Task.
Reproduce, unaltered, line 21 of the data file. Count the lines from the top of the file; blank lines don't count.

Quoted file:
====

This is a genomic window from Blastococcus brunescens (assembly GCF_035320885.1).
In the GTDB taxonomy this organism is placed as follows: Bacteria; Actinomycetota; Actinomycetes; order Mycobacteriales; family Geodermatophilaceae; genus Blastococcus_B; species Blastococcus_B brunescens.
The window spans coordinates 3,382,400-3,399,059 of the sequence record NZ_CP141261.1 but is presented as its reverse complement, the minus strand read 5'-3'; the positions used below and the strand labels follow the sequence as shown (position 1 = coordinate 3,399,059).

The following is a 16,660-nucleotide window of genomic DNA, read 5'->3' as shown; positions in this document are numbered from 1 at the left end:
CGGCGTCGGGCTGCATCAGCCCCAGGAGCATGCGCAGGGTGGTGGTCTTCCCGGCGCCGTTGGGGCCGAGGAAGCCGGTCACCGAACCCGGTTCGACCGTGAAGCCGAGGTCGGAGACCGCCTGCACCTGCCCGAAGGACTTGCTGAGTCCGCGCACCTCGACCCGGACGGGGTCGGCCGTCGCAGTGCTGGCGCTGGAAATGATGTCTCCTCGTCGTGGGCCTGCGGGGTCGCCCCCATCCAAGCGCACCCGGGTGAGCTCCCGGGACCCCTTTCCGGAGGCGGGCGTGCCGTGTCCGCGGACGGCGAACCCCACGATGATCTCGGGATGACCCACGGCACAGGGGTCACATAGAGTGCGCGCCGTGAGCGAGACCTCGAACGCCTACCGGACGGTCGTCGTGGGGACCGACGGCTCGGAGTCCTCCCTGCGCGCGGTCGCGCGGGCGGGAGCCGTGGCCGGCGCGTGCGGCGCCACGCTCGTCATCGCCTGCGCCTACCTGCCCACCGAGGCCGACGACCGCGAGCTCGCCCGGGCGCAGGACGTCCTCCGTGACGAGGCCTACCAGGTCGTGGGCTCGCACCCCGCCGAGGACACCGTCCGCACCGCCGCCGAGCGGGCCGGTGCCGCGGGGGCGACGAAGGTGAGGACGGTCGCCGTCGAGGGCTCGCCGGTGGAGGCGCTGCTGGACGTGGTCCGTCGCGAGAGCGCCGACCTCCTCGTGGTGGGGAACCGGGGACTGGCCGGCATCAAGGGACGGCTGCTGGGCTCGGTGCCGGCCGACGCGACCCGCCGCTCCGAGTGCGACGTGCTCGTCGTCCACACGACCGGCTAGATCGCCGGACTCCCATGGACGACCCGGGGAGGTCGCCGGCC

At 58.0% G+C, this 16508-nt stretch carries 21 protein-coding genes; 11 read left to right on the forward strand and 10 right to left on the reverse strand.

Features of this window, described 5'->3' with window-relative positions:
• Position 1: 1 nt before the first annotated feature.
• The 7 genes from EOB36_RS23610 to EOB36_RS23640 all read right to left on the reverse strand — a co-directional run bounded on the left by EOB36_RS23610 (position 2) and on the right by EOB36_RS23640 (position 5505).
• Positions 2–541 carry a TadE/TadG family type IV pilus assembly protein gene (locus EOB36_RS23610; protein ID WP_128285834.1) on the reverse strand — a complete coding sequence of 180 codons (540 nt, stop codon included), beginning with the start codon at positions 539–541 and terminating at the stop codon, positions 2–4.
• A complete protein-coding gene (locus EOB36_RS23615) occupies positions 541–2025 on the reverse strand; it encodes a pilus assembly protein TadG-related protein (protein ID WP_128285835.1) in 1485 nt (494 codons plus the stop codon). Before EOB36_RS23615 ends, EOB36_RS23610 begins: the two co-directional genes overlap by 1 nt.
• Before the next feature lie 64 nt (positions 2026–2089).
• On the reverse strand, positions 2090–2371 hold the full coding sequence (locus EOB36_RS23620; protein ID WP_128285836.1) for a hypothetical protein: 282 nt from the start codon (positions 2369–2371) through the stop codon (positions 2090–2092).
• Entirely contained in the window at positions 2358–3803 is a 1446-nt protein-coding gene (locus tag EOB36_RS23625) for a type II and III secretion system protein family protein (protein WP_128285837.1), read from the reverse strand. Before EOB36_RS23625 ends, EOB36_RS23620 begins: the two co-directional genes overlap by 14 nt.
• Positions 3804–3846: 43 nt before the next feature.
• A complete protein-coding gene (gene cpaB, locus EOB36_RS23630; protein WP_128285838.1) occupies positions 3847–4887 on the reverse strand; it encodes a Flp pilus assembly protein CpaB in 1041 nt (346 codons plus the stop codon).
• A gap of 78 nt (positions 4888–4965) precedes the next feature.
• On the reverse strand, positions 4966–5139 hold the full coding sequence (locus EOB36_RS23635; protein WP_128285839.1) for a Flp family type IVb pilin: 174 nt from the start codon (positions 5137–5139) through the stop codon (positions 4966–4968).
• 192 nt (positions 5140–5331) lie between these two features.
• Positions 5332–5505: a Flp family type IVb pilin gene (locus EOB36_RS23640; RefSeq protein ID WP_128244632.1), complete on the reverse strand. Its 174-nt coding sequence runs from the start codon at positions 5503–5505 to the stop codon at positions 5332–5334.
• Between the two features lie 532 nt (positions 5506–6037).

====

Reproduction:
• Between the two features lie 532 nt (positions 5506–6037).